Browse Prior Art Database

Soft Clock Stop

IP.com Disclosure Number: IPCOM000045847D
Original Publication Date: 1983-Apr-01
Included in the Prior Art Database: 2005-Feb-07
Document File: 3 page(s) / 78K

Publishing Venue

IBM

Related People

Chilinski, H: AUTHOR [+4]

Abstract

In microprogram-controlled processors, there are several operation modes for program debugging. In addition to the run mode there is generally an instruction step mode (ISM) and an address compare mode (ACM). In the ISM, only one instruction is executed after actuation of the start key START. Subsequently, the processor status can be observed. In the ACM, actuation of START causes a number of instructions to be executed until the address in the control storage address register (CSAR) and the compare value in the compare address register (CA-REG) match, which is determined by comparer (COMP). Then, the processor status is again observed.

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Soft Clock Stop

In microprogram-controlled processors, there are several operation modes for program debugging. In addition to the run mode there is generally an instruction step mode (ISM) and an address compare mode (ACM). In the ISM, only one instruction is executed after actuation of the start key START. Subsequently, the processor status can be observed. In the ACM, actuation of START causes a number of instructions to be executed until the address in the control storage address register (CSAR) and the compare value in the compare address register (CA-REG) match, which is determined by comparer (COMP). Then, the processor status is again observed.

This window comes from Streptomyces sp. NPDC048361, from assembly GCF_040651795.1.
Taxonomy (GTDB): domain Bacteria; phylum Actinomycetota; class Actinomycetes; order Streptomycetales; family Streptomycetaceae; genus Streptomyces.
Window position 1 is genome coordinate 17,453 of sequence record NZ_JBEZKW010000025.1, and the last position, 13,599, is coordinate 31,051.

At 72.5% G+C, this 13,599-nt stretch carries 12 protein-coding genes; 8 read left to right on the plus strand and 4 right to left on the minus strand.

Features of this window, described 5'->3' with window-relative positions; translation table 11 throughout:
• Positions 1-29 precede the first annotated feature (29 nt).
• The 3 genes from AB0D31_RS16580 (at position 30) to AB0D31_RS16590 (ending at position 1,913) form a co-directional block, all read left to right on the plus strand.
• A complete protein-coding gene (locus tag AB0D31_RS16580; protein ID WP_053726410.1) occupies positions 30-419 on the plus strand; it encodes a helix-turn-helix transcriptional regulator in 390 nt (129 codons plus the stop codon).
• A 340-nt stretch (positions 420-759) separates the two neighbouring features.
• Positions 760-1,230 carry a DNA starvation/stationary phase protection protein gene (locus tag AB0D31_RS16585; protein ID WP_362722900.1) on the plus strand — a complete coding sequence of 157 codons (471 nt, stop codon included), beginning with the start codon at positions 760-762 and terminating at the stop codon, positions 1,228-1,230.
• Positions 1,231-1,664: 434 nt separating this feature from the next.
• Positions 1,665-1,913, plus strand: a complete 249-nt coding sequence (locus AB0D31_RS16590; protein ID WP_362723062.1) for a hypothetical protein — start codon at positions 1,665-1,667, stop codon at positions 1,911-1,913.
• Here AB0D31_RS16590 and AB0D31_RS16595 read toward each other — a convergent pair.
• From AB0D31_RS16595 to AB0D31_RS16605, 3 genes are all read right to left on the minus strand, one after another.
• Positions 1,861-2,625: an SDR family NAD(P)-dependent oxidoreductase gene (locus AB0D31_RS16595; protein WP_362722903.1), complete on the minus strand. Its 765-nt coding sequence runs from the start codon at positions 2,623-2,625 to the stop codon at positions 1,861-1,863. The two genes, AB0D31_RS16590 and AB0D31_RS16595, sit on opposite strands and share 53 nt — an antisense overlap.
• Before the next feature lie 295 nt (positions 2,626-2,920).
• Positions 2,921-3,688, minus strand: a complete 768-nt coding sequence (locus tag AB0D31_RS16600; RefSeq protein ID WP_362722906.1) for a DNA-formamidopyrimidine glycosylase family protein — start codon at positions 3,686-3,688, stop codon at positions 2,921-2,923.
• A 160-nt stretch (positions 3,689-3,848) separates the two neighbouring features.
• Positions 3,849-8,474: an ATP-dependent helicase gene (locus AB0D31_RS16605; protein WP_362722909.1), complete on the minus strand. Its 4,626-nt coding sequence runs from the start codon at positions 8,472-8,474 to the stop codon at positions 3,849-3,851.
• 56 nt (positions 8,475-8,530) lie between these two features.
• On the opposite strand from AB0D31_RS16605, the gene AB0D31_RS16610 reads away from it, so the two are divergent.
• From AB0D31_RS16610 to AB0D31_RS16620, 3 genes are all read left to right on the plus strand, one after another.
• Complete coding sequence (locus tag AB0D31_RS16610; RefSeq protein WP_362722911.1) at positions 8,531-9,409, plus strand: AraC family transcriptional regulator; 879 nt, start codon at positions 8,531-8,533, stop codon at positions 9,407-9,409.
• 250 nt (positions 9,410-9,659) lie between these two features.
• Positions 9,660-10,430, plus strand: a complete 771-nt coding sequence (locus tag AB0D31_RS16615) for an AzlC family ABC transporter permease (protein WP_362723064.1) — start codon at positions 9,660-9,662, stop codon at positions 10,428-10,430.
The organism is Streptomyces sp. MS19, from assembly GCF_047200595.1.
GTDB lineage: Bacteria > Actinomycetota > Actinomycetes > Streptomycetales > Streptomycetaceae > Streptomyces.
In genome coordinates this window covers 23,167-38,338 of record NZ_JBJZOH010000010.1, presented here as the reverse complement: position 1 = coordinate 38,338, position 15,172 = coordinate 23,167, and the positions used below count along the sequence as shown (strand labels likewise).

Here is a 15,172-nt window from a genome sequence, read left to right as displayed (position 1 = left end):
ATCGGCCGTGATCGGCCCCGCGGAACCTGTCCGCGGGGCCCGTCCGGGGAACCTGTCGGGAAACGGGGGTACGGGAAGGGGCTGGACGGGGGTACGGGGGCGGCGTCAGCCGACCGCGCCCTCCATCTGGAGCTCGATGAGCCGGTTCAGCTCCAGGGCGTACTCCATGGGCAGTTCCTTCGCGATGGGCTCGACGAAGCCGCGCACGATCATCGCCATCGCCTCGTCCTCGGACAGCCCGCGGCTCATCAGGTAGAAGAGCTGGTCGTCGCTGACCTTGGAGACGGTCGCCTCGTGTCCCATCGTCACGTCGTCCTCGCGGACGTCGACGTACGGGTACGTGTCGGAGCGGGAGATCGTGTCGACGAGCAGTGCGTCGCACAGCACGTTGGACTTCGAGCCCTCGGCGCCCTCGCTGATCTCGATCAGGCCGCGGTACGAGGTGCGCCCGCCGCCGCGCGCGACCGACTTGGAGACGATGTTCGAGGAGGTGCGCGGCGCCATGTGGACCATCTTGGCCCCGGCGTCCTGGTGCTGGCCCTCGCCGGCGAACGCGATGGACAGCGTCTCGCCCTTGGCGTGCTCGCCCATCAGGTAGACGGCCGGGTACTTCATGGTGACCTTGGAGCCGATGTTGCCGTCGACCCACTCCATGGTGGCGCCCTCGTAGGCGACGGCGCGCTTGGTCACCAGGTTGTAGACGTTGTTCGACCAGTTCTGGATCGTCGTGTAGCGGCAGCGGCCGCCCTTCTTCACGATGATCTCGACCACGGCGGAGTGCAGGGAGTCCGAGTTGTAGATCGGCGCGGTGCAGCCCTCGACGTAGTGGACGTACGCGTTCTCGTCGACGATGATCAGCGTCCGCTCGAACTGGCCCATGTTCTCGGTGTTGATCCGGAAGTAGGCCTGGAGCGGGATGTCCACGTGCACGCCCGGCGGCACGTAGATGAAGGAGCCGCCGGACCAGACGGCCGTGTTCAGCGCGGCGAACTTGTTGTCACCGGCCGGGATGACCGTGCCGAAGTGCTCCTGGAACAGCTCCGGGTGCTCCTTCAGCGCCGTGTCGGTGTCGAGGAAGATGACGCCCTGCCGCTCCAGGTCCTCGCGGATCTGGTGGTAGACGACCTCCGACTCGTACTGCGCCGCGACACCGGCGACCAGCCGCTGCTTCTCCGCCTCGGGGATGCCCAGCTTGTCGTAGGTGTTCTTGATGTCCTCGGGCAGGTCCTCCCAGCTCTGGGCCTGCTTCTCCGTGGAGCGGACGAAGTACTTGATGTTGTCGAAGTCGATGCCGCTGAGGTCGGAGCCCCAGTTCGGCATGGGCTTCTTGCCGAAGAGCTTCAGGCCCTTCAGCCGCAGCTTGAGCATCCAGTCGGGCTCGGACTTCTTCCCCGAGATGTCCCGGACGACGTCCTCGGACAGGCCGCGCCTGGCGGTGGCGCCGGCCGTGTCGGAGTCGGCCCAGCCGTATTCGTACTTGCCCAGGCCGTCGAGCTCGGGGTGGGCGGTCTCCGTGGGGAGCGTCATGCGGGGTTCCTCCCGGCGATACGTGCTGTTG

To ensure that only instructions corresponding to the selected mode are executed, it is necessary to stop instruction processing at the right time, which is normally done by deactivating the clock pulses. But this is problematical with some instructions, such as those keeping certain functional units busy beyond the last cycle time TL. Thus, for example, a store operation keeps the storage and its control busy while the last data received are stored. TL in the processor is reached, however, after the last data have been transmitted.

This makes it necessary, on the one hand, to discontinue TL, so that no further instructions are executed, and, on the other, to continue TL while data are written into storage.

To resolve this conflict, two types of clocks, a stop and a no-stop clock, have been generated so far. This leads to additional pin requirements both on the clock generation and the user side, particularly in data processing systems using, in addition to the central processor, one or several small processors for certain jobs, such as for controlling input/output functions. As a result, each of these processors must have its own operation modes for program debugging.

This problem can be overcome by instruction processing being no longer stopped by deactivating the clock pulses but by forcing a NO-operation (NOP) at the output of operation register (OP-REG). In such a case, the forced NOP appe...